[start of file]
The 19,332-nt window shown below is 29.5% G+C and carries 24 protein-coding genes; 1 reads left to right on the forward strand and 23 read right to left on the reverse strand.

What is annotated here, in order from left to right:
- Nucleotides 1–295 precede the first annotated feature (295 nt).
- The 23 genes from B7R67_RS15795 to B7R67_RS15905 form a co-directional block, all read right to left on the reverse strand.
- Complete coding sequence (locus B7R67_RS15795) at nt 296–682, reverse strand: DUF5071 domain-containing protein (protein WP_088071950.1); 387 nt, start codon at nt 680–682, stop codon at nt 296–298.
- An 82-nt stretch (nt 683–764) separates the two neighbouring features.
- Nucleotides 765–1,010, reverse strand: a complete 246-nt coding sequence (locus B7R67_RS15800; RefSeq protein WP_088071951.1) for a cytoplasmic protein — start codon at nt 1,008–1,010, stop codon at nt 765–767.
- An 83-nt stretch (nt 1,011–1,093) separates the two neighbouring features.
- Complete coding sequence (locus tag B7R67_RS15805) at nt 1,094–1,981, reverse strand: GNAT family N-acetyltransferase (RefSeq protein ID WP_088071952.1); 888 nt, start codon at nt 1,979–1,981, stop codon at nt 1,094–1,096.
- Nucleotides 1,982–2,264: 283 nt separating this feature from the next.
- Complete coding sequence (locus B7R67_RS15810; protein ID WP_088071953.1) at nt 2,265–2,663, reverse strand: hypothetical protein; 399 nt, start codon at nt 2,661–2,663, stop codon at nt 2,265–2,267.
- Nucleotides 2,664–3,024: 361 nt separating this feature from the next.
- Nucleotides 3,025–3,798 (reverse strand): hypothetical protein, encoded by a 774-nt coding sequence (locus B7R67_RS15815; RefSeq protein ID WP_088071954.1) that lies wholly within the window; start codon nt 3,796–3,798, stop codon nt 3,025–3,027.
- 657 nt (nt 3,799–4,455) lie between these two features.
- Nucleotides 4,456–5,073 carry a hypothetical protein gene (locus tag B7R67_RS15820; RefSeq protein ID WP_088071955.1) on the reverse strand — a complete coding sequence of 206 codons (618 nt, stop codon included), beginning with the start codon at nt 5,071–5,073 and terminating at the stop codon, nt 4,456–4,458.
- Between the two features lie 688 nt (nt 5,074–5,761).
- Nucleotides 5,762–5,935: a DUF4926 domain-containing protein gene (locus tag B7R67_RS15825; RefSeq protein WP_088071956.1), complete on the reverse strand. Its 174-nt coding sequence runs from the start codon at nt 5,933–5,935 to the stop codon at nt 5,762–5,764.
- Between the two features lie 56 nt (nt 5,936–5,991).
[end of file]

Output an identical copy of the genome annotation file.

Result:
The 19,332-nt window shown below is 29.5% G+C and carries 24 protein-coding genes; 1 reads left to right on the forward strand and 23 read right to left on the reverse strand.

What is annotated here, in order from left to right:
- Nucleotides 1–295 precede the first annotated feature (295 nt).
- The 23 genes from B7R67_RS15795 to B7R67_RS15905 form a co-directional block, all read right to left on the reverse strand.
- Complete coding sequence (locus B7R67_RS15795) at nt 296–682, reverse strand: DUF5071 domain-containing protein (protein WP_088071950.1); 387 nt, start codon at nt 680–682, stop codon at nt 296–298.
- An 82-nt stretch (nt 683–764) separates the two neighbouring features.
- Nucleotides 765–1,010, reverse strand: a complete 246-nt coding sequence (locus B7R67_RS15800; RefSeq protein WP_088071951.1) for a cytoplasmic protein — start codon at nt 1,008–1,010, stop codon at nt 765–767.
- An 83-nt stretch (nt 1,011–1,093) separates the two neighbouring features.
- Complete coding sequence (locus tag B7R67_RS15805) at nt 1,094–1,981, reverse strand: GNAT family N-acetyltransferase (RefSeq protein ID WP_088071952.1); 888 nt, start codon at nt 1,979–1,981, stop codon at nt 1,094–1,096.
- Nucleotides 1,982–2,264: 283 nt separating this feature from the next.
- Complete coding sequence (locus B7R67_RS15810; protein ID WP_088071953.1) at nt 2,265–2,663, reverse strand: hypothetical protein; 399 nt, start codon at nt 2,661–2,663, stop codon at nt 2,265–2,267.
- Nucleotides 2,664–3,024: 361 nt separating this feature from the next.
- Nucleotides 3,025–3,798 (reverse strand): hypothetical protein, encoded by a 774-nt coding sequence (locus B7R67_RS15815; RefSeq protein ID WP_088071954.1) that lies wholly within the window; start codon nt 3,796–3,798, stop codon nt 3,025–3,027.
- 657 nt (nt 3,799–4,455) lie between these two features.
- Nucleotides 4,456–5,073 carry a hypothetical protein gene (locus tag B7R67_RS15820; RefSeq protein ID WP_088071955.1) on the reverse strand — a complete coding sequence of 206 codons (618 nt, stop codon included), beginning with the start codon at nt 5,071–5,073 and terminating at the stop codon, nt 4,456–4,458.
- Between the two features lie 688 nt (nt 5,074–5,761).
- Nucleotides 5,762–5,935: a DUF4926 domain-containing protein gene (locus tag B7R67_RS15825; RefSeq protein WP_088071956.1), complete on the reverse strand. Its 174-nt coding sequence runs from the start codon at nt 5,933–5,935 to the stop codon at nt 5,762–5,764.
- Between the two features lie 56 nt (nt 5,936–5,991).